Closely related to releasing is the concept of continuous deployment. Jez Humble and David Farley discuss it in Continuous Delivery. This book puts the focus on implementing rapid build, test, and deployment automation and describes the deployment pipeline as an automated manifestation of getting software from version control into the hands of the users. These practices enable the team to rapidly build, package, test, and deploy applications in an iterative and effective way.
There are many lean practices that also help to improve the team's performance. Mary and Tom Poppendieck discuss seven principles that improve the performance of the team, including: eliminating waste, building quality into the code from the start, creating knowledge in the form of requirements that are amenable to feedback from the stakeholders and customers, deferring commitment to the last responsible moment, delivering functionality to the customer on a rapid basis, respecting people, and optimizing the whole value stream instead of focusing on just one part. The Poppendiecks' work was largely influenced by the early work done at Toyota and especially the work done by E. Edwards Demings, widely regarded as the father of quality management.
Agile focuses on Individuals and interactions over processes and tools (as described in the Agile Manifesto), but this does not mean that processes and tools are optional. We've discussed the importance of build, package, testing, and deployment automation, which is accomplished with the effective use of tools. Process maturity is also essential to consider when implementing agile. Scott Ambler defines the Agile Scaling Model (ASM) as a framework for the effective adoption and tailoring of agile practices to meet the needs of an agile team of any size. This is particularly important when agile needs to scale to support larger development efforts. The ASM distinguishes between three scaling categories:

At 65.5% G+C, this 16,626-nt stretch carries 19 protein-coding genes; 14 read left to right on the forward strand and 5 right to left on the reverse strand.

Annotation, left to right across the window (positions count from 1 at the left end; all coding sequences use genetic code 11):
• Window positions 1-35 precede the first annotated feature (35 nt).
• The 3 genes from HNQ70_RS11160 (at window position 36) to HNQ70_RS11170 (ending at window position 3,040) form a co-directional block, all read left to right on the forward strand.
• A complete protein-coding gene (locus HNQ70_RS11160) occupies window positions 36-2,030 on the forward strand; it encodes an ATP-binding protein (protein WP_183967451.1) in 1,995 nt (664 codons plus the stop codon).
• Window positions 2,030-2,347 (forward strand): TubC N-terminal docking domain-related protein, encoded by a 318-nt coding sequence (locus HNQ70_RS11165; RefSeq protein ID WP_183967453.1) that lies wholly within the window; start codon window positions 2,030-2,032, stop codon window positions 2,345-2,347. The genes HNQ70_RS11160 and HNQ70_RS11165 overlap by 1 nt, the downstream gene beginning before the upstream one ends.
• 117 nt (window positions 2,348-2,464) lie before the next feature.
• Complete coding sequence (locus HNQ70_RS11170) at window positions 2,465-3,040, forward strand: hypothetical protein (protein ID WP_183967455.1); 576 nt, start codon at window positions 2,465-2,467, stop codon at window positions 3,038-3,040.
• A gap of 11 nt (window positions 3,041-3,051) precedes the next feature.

- Core agile development methods are optimized for small, collocated, fairly straightforward teams.
- Disciplined agile delivery methods are self-organizing within an appropriate governance framework.
- Agility at scale focuses on disciplined agile delivery where one or more scaling factors are applicable.
Potential agile scaling factors include team size, geographic distribution of the team, regulatory compliance requirements, domain complexity, organizational distribution, technical complexity, organizational complexity, and enterprise discipline.